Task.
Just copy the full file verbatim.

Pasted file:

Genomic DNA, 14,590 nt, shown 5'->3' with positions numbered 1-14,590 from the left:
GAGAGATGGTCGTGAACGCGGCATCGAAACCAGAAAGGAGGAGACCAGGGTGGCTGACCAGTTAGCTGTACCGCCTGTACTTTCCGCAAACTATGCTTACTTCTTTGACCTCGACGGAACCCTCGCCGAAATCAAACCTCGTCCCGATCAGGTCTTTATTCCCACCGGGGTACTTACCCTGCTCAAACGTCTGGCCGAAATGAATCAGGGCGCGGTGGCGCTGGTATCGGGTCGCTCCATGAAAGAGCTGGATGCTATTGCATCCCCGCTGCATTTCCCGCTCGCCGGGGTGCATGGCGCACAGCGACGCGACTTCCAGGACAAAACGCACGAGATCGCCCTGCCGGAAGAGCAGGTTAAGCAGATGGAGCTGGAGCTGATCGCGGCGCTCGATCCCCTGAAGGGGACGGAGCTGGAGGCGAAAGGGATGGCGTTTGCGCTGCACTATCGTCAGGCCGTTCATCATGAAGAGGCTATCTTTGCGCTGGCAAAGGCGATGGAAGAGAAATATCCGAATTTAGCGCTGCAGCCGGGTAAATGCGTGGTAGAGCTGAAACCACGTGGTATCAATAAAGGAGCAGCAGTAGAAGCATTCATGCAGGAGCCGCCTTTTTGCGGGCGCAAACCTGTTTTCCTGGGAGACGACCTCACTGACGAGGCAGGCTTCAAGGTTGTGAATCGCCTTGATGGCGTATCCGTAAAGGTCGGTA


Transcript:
Genomic DNA, 14,590 nt, shown 5'->3' with positions numbered 1-14,590 from the left:
GAGAGATGGTCGTGAACGCGGCATCGAAACCAGAAAGGAGGAGACCAGGGTGGCTGACCAGTTAGCTGTACCGCCTGTACTTTCCGCAAACTATGCTTACTTCTTTGACCTCGACGGAACCCTCGCCGAAATCAAACCTCGTCCCGATCAGGTCTTTATTCCCACCGGGGTACTTACCCTGCTCAAACGTCTGGCCGAAATGAATCAGGGCGCGGTGGCGCTGGTATCGGGTCGCTCCATGAAAGAGCTGGATGCTATTGCATCCCCGCTGCATTTCCCGCTCGCCGGGGTGCATGGCGCACAGCGACGCGACTTCCAGGACAAAACGCACGAGATCGCCCTGCCGGAAGAGCAGGTTAAGCAGATGGAGCTGGAGCTGATCGCGGCGCTCGATCCCCTGAAGGGGACGGAGCTGGAGGCGAAAGGGATGGCGTTTGCGCTGCACTATCGTCAGGCCGTTCATCATGAAGAGGCTATCTTTGCGCTGGCAAAGGCGATGGAAGAGAAATATCCGAATTTAGCGCTGCAGCCGGGTAAATGCGTGGTAGAGCTGAAACCACGTGGTATCAATAAAGGAGCAGCAGTAGAAGCATTCATGCAGGAGCCGCCTTTTTGCGGGCGCAAACCTGTTTTCCTGGGAGACGACCTCACTGACGAGGCAGGCTTCAAGGTTGTGAATCGCCTTGATGGCGTATCCGTAAAGGTCGGTA